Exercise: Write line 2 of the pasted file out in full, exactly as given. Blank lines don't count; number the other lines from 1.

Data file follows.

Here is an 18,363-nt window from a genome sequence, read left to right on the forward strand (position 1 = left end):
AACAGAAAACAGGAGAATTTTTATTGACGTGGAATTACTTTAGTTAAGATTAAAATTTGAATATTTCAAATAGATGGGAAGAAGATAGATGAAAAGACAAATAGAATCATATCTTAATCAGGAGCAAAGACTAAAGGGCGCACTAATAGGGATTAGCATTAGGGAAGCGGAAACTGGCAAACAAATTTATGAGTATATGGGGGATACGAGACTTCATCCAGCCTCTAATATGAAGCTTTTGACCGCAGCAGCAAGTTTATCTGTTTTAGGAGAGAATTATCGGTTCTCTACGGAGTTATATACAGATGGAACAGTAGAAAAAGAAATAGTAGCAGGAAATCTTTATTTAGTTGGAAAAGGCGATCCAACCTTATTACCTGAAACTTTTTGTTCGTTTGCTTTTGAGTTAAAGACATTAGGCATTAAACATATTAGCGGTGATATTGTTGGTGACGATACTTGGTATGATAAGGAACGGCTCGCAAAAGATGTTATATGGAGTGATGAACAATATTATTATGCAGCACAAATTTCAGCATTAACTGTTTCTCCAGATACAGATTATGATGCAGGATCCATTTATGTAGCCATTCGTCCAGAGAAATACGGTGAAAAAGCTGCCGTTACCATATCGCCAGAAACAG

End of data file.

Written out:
AACAGAAAACAGGAGAATTTTTATTGACGTGGAATTACTTTAGTTAAGATTAAAATTTGAATATTTCAAATAGATGGGAAGAAGATAGATGAAAAGACAAATAGAATCATATCTTAATCAGGAGCAAAGACTAAAGGGCGCACTAATAGGGATTAGCATTAGGGAAGCGGAAACTGGCAAACAAATTTATGAGTATATGGGGGATACGAGACTTCATCCAGCCTCTAATATGAAGCTTTTGACCGCAGCAGCAAGTTTATCTGTTTTAGGAGAGAATTATCGGTTCTCTACGGAGTTATATACAGATGGAACAGTAGAAAAAGAAATAGTAGCAGGAAATCTTTATTTAGTTGGAAAAGGCGATCCAACCTTATTACCTGAAACTTTTTGTTCGTTTGCTTTTGAGTTAAAGACATTAGGCATTAAACATATTAGCGGTGATATTGTTGGTGACGATACTTGGTATGATAAGGAACGGCTCGCAAAAGATGTTATATGGAGTGATGAACAATATTATTATGCAGCACAAATTTCAGCATTAACTGTTTCTCCAGATACAGATTATGATGCAGGATCCATTTATGTAGCCATTCGTCCAGAGAAATACGGTGAAAAAGCTGCCGTTACCATATCGCCAGAAACAG